Parkinson’s disease is a progressive disorder of movement and coordination due to the specific loss of dopaminergic neurons in the brain. There are no medicines that can slow or halt the disease process largely due to lack of understanding of the fundamental mechanisms. Spectacular advances in genetics have identified nearly 20 genes that are mutated in familial forms of the disease. Understanding the regulation and signaling networks in which these genes reside is likely to elaborate new knowledge on the key cellular pathways that are vital for maintaining neuronal integrity and health. It may also lead to the development of novel approaches to better diagnose and treat Parkinson’s.
My lab studies the protein kinase, PTEN-induced kinase 1 (PINK1) in which loss of function mutations lead to Parkinson’s. Multiple lines of evidence indicate that PINK1 is a master regulator of a mitochondrial damage response pathway that exists in many different cell types including neurons. Under healthy conditions PINK1 is inactive, however, upon selective mitochondrial stress, PINK1 is activated and stimulates the removal of damaged mitochondrial via autophagy (termed mitophagy) thereby promoting cell survival.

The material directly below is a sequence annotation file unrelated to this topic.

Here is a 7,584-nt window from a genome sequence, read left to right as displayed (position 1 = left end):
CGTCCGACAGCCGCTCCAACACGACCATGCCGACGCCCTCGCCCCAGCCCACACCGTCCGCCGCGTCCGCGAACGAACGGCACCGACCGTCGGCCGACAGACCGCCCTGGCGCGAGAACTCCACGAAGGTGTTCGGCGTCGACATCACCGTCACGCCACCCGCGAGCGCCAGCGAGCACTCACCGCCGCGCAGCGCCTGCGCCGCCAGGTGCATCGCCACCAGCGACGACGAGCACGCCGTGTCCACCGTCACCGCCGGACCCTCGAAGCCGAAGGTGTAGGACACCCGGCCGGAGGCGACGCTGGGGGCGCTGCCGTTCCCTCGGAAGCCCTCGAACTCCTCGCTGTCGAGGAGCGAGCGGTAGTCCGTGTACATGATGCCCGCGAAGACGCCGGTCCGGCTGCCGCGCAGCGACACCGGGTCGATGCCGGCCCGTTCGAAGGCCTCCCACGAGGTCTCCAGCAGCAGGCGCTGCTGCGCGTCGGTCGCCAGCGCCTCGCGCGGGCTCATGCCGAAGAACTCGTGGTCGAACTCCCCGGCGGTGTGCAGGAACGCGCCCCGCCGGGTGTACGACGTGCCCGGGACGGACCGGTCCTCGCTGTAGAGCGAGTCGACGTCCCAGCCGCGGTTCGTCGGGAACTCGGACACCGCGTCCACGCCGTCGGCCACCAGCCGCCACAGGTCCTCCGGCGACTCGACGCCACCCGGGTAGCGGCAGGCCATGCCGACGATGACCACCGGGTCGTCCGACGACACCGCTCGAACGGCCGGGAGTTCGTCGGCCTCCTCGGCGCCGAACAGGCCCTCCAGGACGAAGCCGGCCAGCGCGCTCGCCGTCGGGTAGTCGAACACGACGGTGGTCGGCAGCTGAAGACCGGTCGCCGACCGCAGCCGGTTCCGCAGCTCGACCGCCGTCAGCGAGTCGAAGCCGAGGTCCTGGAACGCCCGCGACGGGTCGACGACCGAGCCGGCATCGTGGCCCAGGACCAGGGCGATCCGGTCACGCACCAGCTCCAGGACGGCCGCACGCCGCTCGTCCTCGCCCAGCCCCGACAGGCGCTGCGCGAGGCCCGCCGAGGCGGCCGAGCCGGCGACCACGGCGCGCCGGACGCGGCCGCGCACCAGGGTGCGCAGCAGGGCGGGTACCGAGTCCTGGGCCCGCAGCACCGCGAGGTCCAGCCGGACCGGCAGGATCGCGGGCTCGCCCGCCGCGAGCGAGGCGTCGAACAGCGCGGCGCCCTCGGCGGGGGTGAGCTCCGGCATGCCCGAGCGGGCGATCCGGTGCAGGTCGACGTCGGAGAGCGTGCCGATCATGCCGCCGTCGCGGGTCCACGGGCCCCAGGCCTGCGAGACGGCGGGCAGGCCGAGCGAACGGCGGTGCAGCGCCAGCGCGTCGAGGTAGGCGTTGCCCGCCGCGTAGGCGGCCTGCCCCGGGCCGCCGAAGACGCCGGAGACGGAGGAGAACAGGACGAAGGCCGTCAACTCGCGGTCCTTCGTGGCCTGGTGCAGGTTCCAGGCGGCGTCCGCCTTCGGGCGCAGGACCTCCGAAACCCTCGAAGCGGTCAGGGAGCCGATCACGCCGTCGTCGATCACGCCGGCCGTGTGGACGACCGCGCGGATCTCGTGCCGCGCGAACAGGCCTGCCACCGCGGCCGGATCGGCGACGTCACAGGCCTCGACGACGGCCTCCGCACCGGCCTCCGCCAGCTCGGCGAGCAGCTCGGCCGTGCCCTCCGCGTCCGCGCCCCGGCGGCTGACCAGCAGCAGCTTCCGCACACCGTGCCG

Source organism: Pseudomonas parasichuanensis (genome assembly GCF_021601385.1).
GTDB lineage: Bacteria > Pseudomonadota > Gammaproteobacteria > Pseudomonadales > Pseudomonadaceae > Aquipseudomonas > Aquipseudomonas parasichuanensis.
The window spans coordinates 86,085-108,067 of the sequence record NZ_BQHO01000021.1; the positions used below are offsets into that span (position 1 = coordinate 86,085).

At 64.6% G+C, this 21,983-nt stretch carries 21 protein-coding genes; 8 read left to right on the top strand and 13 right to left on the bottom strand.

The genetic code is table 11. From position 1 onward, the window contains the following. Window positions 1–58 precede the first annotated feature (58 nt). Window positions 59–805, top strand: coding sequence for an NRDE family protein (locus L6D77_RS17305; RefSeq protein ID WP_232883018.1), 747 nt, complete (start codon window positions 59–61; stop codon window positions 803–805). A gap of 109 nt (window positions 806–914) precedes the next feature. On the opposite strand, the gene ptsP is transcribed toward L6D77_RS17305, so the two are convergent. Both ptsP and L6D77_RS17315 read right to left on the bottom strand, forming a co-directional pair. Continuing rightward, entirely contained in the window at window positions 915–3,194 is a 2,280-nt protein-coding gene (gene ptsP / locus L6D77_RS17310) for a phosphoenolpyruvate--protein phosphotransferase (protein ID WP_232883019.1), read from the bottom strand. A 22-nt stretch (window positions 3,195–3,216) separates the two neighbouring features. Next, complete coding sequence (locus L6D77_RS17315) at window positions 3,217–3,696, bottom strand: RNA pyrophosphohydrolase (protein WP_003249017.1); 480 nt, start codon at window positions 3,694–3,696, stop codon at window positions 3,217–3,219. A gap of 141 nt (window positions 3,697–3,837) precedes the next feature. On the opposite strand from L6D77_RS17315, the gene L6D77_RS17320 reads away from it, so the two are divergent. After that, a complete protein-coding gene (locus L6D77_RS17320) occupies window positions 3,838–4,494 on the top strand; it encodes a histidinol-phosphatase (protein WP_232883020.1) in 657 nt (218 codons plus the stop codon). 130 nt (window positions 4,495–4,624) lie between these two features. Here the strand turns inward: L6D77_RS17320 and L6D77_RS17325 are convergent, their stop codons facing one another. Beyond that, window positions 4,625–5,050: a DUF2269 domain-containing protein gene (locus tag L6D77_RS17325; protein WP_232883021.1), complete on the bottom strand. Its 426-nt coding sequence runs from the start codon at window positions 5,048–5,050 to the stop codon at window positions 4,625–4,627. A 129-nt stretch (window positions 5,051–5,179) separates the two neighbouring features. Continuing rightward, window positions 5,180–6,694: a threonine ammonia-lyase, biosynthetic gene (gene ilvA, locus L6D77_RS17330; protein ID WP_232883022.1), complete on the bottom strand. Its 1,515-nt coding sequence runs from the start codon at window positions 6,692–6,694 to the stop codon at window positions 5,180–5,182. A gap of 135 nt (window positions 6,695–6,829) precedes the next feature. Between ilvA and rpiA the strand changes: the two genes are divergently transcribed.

We have discovered the key downstream substrates of PINK1 including the RBR E3 ligase, Parkin, and ubiquitin and elucidated the mechanism of activation of Parkin E3 ligase activity by phosphorylated-ubiquitin. To date PINK1 is the only known ubiquitin kinase and we have a major interest in understanding this interplay between phosphorylation and ubiquitin to signaling mechanisms. More recently we have uncovered a new PINK1-dependent regulation of Rab GTPases whose functional link to Parkinson’s disease remains to be solved.